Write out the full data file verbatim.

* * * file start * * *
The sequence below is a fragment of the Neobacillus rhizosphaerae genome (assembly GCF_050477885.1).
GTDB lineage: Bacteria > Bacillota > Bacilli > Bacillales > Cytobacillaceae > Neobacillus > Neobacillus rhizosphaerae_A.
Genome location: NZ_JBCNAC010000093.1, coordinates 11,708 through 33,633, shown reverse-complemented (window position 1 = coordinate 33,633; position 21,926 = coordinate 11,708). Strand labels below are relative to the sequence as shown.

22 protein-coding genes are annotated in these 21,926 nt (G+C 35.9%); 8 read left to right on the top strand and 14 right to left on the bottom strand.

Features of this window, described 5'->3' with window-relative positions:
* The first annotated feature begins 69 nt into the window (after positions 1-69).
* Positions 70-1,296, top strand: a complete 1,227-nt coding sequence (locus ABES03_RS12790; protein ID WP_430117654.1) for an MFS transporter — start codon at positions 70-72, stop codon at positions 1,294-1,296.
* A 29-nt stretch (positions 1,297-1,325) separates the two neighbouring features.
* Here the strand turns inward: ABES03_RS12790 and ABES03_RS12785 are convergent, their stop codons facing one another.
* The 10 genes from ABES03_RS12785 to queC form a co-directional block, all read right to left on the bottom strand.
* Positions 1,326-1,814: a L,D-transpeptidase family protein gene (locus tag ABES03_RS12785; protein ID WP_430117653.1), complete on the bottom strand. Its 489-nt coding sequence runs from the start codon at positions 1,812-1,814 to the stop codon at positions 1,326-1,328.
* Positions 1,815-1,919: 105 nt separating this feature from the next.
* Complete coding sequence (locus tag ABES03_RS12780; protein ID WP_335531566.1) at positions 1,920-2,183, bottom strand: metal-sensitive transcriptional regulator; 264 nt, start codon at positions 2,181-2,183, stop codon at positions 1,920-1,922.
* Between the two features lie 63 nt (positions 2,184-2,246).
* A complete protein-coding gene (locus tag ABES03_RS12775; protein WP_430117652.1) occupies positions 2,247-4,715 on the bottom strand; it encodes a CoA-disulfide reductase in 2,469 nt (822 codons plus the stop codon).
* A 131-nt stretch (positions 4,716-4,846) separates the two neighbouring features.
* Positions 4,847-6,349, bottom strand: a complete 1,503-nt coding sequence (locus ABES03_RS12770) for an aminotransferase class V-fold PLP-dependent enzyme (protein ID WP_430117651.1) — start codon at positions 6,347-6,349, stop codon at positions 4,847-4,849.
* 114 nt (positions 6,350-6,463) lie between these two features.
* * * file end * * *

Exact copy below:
The sequence below is a fragment of the Neobacillus rhizosphaerae genome (assembly GCF_050477885.1).
GTDB lineage: Bacteria > Bacillota > Bacilli > Bacillales > Cytobacillaceae > Neobacillus > Neobacillus rhizosphaerae_A.
Genome location: NZ_JBCNAC010000093.1, coordinates 11,708 through 33,633, shown reverse-complemented (window position 1 = coordinate 33,633; position 21,926 = coordinate 11,708). Strand labels below are relative to the sequence as shown.

22 protein-coding genes are annotated in these 21,926 nt (G+C 35.9%); 8 read left to right on the top strand and 14 right to left on the bottom strand.

Features of this window, described 5'->3' with window-relative positions:
* The first annotated feature begins 69 nt into the window (after positions 1-69).
* Positions 70-1,296, top strand: a complete 1,227-nt coding sequence (locus ABES03_RS12790; protein ID WP_430117654.1) for an MFS transporter — start codon at positions 70-72, stop codon at positions 1,294-1,296.
* A 29-nt stretch (positions 1,297-1,325) separates the two neighbouring features.
* Here the strand turns inward: ABES03_RS12790 and ABES03_RS12785 are convergent, their stop codons facing one another.
* The 10 genes from ABES03_RS12785 to queC form a co-directional block, all read right to left on the bottom strand.
* Positions 1,326-1,814: a L,D-transpeptidase family protein gene (locus tag ABES03_RS12785; protein ID WP_430117653.1), complete on the bottom strand. Its 489-nt coding sequence runs from the start codon at positions 1,812-1,814 to the stop codon at positions 1,326-1,328.
* Positions 1,815-1,919: 105 nt separating this feature from the next.
* Complete coding sequence (locus tag ABES03_RS12780; protein ID WP_335531566.1) at positions 1,920-2,183, bottom strand: metal-sensitive transcriptional regulator; 264 nt, start codon at positions 2,181-2,183, stop codon at positions 1,920-1,922.
* Between the two features lie 63 nt (positions 2,184-2,246).
* A complete protein-coding gene (locus tag ABES03_RS12775; protein WP_430117652.1) occupies positions 2,247-4,715 on the bottom strand; it encodes a CoA-disulfide reductase in 2,469 nt (822 codons plus the stop codon).
* A 131-nt stretch (positions 4,716-4,846) separates the two neighbouring features.
* Positions 4,847-6,349, bottom strand: a complete 1,503-nt coding sequence (locus ABES03_RS12770) for an aminotransferase class V-fold PLP-dependent enzyme (protein ID WP_430117651.1) — start codon at positions 6,347-6,349, stop codon at positions 4,847-4,849.
* 114 nt (positions 6,350-6,463) lie between these two features.